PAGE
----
James Hope Grant

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Sir James Grant
James Hope Grant, 1853.jpg
Gen. Sir James Grant, painted in 1853 by his brother Francis Grant
Born 22 July 1808
Died 7 March 1875
Allegiance United Kingdom United Kingdom
Service/branch Flag of the British Army.svg British Army
Rank General
Commands held Commander of British Troops in China and Hong Kong
Madras Army
Aldershot Division
Battles/wars First Opium War
First Anglo-Sikh War
Indian Rebellion of 1857
Second Opium War
Awards Knight Grand Cross of the Order of the Bath
Grave of General James Hope Grant

General Sir James Hope Grant GCB (22 July 1808 – 7 March 1875), British general, was the fifth and youngest son of Francis Grant of Kilgraston, Perthshire, and brother of Sir Francis Grant, President of the Royal Academy. He was uncle to Mary Grant the sculptress.

Military career[edit]

He entered the British Army in 1826 as cornet in the 9th Lancers, and became lieutenant in 1828 and captain in 1835. In 1842 he was brigade-major to Lord Saltoun in the First Opium War, and specially distinguished himself at the capture of Chinkiang, after which he received the rank of major and the CB. In the First Anglo-Sikh War of 1845–1846 he took part in the battle of Sobraon; and in the Punjab campaign of 1848–1849 he commanded the 9th Lancers, and won high reputation in the battles of Chillianwalla and Guzerat (Gujarat).[1]

He was promoted brevet lieutenant-colonel and shortly afterwards to the same substantive rank. In 1854 he became brevet-colonel, and in 1856 brigadier of cavalry. He took a leading part in the suppression of the Indian Rebellion of 1857, holding for some time the command of the cavalry division, and afterwards of a movable column of horse and foot.[1]

After rendering valuable service in the operations before Delhi and in the final assault on the city, he directed the victorious march of the cavalry and horse artillery dispatched in the direction of Cawnpore to open up communication with the commander-in-chief Sir Colin Campbell, whom he met near the Alambagh, and who raised him to the rank of brigadier-general, and placed the whole force under his command during what remained of the perilous march to Lucknow for the relief of the residency. After the retirement towards Cawnpore he greatly aided in effecting there the total rout of the rebel troops, by making a detour which threatened their rear; and following in pursuit with a flying column, he defeated them with the loss of nearly all their guns at Serai Ghat.[1]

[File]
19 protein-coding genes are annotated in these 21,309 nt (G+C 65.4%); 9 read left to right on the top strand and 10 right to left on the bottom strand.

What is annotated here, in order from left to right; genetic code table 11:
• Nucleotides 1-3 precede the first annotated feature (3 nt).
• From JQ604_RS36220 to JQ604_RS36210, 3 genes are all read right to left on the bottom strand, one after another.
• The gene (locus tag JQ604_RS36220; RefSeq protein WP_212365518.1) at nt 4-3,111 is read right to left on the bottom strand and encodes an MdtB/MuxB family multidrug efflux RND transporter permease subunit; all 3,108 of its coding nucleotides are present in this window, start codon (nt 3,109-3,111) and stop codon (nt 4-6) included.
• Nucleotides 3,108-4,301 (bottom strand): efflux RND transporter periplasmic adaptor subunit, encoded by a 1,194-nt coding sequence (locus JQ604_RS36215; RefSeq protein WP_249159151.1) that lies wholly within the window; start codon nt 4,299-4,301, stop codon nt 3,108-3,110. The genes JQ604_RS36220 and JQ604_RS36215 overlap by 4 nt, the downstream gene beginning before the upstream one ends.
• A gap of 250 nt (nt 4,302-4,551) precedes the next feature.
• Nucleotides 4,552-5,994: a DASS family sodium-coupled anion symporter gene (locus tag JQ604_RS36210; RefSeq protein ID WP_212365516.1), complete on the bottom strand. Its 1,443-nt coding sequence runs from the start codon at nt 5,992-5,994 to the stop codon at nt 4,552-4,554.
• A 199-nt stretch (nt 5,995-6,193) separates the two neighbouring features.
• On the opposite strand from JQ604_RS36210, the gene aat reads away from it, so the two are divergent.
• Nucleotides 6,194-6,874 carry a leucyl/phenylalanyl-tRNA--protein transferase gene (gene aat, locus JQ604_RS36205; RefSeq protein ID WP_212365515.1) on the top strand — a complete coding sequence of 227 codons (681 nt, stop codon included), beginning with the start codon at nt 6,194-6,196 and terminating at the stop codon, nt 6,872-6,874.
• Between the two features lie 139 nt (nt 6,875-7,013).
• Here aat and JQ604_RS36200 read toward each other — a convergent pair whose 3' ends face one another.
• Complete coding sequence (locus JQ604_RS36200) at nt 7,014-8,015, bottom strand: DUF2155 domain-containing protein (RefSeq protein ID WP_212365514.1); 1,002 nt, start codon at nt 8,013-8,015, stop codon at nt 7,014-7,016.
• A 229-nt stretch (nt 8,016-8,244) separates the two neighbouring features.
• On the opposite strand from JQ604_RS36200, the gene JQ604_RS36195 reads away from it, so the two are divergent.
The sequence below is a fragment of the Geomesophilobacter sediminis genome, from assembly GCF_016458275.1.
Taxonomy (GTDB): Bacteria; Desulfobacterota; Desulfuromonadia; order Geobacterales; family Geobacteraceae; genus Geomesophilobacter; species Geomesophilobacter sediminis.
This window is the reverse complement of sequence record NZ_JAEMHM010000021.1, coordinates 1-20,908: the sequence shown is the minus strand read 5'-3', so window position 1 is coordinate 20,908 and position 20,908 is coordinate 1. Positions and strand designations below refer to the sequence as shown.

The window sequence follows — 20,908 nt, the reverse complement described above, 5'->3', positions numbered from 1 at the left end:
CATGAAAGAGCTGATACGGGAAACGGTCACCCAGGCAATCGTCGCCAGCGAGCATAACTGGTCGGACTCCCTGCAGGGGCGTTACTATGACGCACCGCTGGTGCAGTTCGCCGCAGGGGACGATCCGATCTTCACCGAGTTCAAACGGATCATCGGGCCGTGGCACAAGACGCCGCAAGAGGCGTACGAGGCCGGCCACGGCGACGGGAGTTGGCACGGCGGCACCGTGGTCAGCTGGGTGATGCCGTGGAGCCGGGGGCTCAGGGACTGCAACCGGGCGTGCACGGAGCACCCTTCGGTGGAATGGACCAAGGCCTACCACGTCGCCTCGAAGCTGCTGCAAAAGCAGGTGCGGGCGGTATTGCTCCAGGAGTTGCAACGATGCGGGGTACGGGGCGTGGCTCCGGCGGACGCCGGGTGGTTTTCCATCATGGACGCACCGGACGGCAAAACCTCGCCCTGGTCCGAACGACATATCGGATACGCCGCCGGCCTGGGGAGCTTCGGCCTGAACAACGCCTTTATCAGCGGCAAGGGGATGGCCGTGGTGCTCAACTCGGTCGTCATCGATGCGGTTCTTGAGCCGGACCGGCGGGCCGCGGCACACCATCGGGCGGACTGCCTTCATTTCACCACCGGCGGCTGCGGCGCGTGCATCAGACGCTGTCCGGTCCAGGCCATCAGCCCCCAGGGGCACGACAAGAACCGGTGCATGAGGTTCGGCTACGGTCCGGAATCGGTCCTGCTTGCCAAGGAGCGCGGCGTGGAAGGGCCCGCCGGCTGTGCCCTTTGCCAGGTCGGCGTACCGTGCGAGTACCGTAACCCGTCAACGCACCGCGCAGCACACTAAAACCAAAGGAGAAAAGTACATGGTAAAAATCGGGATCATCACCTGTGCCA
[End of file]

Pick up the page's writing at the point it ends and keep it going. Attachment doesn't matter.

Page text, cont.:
He also took part in the operations connected with the recapture of Lucknow, shortly after which he was promoted to the rank of major-general, and appointed to the command of the force employed for the final "pacification" of India, as seen by British eyes. Before the work of "pacification" was quite completed he was created KCB. In 1859 he was appointed, with the local rank of lieutenant-general, to be Commander of British Troops in China and Hong Kong and to lead the British land forces in the united French and British expedition against China. The object of the campaign was accomplished within three months of the landing of the forces at Pei-tang (1 August 1860). The Taku Forts had been carried by assault, the Chinese defeated three times in the open and Peking occupied.[1]

For his conduct in this, which has been called the most successful and the best carried out of England's "little wars," he received the thanks of parliament and was gazetted GCB. In 1861 he was made lieutenant-general and appointed commander-in-chief of the Madras Amy; on this appointment he was automatically made a member of the Madras Legislative Council and held a seat from 1861 to 1864. On his return to England in 1865 he was made Quartermaster-General to the Forces at headquarters; and in 1870 he was transferred to the command of Aldershot Division, where he took a leading part in the reform of the educational and training systems of the forces, which followed the Franco-German War. The introduction of annual army manoeuvres was largely due to Sir James Hope Grant. In 1872 he was gazetted general.

He died in London on 7 March 1875.[1] He is buried in Grange Cemetery in Edinburgh.

In fiction[edit]

Hope Grant is featured in George McDonald Fraser's Flashman series of novels. In the novels Flashman describes Grant as being one of the most formidable soldiers of his day and the deadliest fighter alive as well as being an eccentric and 'unnerving' character. He speaks in barked one-word sentences.

References[edit]

  • Public Domain This article incorporates text from a publication now in the public domainChisholm, Hugh, ed. (1911). Encyclopædia Britannica (11th ed.). Cambridge University Press. 
  • Incidents in the Sepoy War of 1857-58, compiled from the Private Journal of General Sir Hope Grant, K.C.B., together with some explanatory chapters by Capt. H. Knollys, Royal Artillery, was published in 1873, and Incidents in the China War of 1860 appeared posthumously under the same editorship in 1875.
Military offices
Preceded by
Sir Charles van Straubenzee
Commander of British Troops in China and Hong Kong
1860–1861
Succeeded by
Sir John Michel
Preceded by
Sir Patrick Grant
C-in-C, Madras Army
1861–1864
Succeeded by
Sir John Le Marchant
Preceded by
Sir Richard Airey
Quartermaster-General to the Forces
1865–1870
Succeeded by
Sir Frederick Haines
Preceded by
Sir James Scarlett
GOC-in-C Aldershot Division
1870 – 1875
Succeeded by
Sir Thomas Steele